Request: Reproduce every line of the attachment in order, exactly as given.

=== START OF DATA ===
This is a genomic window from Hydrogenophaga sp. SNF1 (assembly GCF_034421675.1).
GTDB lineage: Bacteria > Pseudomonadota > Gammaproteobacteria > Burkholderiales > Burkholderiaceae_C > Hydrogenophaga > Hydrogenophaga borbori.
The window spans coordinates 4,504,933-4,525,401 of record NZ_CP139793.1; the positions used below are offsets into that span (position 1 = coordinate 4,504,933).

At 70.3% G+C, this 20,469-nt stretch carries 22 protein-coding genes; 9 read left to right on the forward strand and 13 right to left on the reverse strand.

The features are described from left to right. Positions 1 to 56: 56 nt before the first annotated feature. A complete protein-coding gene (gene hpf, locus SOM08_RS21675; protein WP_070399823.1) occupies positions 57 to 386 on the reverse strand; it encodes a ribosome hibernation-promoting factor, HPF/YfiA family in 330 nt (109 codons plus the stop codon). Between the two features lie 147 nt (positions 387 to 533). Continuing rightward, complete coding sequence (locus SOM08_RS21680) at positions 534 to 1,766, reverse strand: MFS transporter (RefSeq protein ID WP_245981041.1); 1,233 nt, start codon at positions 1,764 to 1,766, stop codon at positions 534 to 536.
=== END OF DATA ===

This is a genomic window from Hydrogenophaga sp. SNF1 (assembly GCF_034421675.1).
GTDB lineage: Bacteria > Pseudomonadota > Gammaproteobacteria > Burkholderiales > Burkholderiaceae_C > Hydrogenophaga > Hydrogenophaga borbori.
The window spans coordinates 4,504,933-4,525,401 of record NZ_CP139793.1; the positions used below are offsets into that span (position 1 = coordinate 4,504,933).

At 70.3% G+C, this 20,469-nt stretch carries 22 protein-coding genes; 9 read left to right on the forward strand and 13 right to left on the reverse strand.

The features are described from left to right. Positions 1 to 56: 56 nt before the first annotated feature. A complete protein-coding gene (gene hpf, locus SOM08_RS21675; protein WP_070399823.1) occupies positions 57 to 386 on the reverse strand; it encodes a ribosome hibernation-promoting factor, HPF/YfiA family in 330 nt (109 codons plus the stop codon). Between the two features lie 147 nt (positions 387 to 533). Continuing rightward, complete coding sequence (locus SOM08_RS21680) at positions 534 to 1,766, reverse strand: MFS transporter (RefSeq protein ID WP_245981041.1); 1,233 nt, start codon at positions 1,764 to 1,766, stop codon at positions 534 to 536.